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THE COMPACT CONCERTINA CAMERA



Camera and leather case

Camera maker – unknown, shutter maker – Koilos, c. 1910 Gift of Mr Kevin Joseph Waldron, 1996. MAGNT Collection TH98/088

Folding cameras were popular in the early 1900s to 1920s with travellers due to their compact size. The bellows concertinaed inwards to fold the camera down to fit into a travel case for easy transport, and the pneumatic shutter made by Koilos simplified the photographic process and produced excellent results.

This particular camera belonged to John Joseph ‘J.J.’ Waldron, a young cadet surveyor from Melbourne who had obtained a coveted position on the Commonwealth Government funded Barclay-Macpherson Northern Territory Survey and Exploration Party. The expedition was tasked with surveying a railway route from Newcastle Waters, near the centre of the Territory, to the Gulf of Carpentaria.

The survey was one of the first actions commissioned by the Commonwealth Government when it took control of the Northern Territory in 1911. Determined to make the Northern Territory profitable, the Commonwealth sent various survey and research parties throughout the Territory to investigate its agricultural, pastoral and mining potential.

Departing Victoria in January 1911, J.J. Waldron had never before stepped foot in the Territory. Waldron’s journal reflects his shock at the difficult conditions faced by the party. On 25 January 1911, Waldron wrote:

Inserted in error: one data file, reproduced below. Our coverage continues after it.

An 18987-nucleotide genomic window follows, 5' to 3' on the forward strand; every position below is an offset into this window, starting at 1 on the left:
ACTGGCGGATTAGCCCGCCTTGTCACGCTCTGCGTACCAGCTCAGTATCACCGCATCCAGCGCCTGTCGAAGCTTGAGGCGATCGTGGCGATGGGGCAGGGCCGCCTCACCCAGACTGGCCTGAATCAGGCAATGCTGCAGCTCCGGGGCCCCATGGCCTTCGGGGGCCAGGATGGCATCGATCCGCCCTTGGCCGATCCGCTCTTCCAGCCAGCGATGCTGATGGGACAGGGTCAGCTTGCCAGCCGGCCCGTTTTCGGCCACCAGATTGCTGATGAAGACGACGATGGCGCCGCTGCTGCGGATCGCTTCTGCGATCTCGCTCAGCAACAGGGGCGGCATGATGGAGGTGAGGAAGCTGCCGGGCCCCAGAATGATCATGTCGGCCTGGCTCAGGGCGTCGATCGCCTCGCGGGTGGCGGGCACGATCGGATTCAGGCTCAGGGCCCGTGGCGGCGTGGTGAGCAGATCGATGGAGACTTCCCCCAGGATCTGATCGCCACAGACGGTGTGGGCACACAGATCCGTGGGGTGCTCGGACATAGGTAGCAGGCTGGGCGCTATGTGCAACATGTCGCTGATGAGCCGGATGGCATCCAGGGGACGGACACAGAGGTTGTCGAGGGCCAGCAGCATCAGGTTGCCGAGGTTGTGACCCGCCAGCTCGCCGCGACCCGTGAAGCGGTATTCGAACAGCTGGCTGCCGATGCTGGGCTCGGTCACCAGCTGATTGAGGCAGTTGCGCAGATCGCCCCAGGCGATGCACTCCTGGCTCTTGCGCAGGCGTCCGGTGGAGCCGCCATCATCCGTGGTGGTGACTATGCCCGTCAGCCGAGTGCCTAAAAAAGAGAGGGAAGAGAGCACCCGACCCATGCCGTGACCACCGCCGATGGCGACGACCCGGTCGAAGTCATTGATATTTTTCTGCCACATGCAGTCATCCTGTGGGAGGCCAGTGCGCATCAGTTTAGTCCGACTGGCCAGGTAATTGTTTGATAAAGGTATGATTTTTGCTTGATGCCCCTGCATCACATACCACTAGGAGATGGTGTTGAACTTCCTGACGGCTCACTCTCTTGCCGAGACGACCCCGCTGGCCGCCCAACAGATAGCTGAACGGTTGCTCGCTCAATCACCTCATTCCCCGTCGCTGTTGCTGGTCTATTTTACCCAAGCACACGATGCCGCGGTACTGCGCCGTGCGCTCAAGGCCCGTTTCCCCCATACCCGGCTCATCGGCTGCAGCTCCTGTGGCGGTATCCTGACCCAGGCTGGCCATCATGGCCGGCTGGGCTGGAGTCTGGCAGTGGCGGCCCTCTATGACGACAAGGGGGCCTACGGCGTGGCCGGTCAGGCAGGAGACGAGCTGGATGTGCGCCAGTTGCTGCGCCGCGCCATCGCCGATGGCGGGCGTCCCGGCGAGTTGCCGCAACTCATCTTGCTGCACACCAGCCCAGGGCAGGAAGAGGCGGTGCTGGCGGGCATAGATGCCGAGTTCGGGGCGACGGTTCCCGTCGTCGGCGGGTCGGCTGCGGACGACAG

12am Thermometer 102 degrees f. [38.9° C] The heat here is very oppressive, and to one coming from Southern Victoria for the first time, it is almost unbearable. The absence of any cool spot is felt very much, and bore water is repugnant to anybody accustomed to Yan Yean [Melbourne drinking water].

Other than issues with the heat and drinking water, the party suffered illness including Barcoo fever and malaria. Travelling across the Territory by camel also brought its own complications including providing sufficient water and feed, and dealing with the deteriorating physical condition of the animals.

Waldron used his camera to capture images of the unique landscape, specimens, the survey team, their campsites, the tiny settlements encountered, and the Aboriginal people who assisted the party in their travels. He thus produced a rare and significant record of the Barclay-Macpherson Expedition itself, and a visual insight into the Territory during this period.

From this first experience, Waldron was drawn back to the Territory many times including a 1919 motorcycle expedition to survey an aerial route between Sydney and Darwin.

MAGNT holds the Waldron Collection comprising J.J. Waldron’s camera, journal and unique photographs of the Territory, including rare images of Edward Reichenbach during his record-breaking bicycle ride from Adelaide to Darwin in 1914.

This camera is now on display in the exhibition Unruly Days: Territory Life 1911-1921 at the Museum and Art Gallery of the Northern Territory.


Three members of the Barclay-Macpherson Northern Territory Survey and Exploration Party. J.J. Waldron is on the left. Image: photographer unknown. Waldron Collection, MAGNT PIC058/422


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Museum and Art Gallery
of the Northern Territory

GPO Box 4646,
Darwin NT 0801

+61 8 8999 8264

info@magnt.net.au
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MAGNT acknowledges the traditional owners of country across the Northern Territory and beyond, and pays respect to Elders past, present and emerging.
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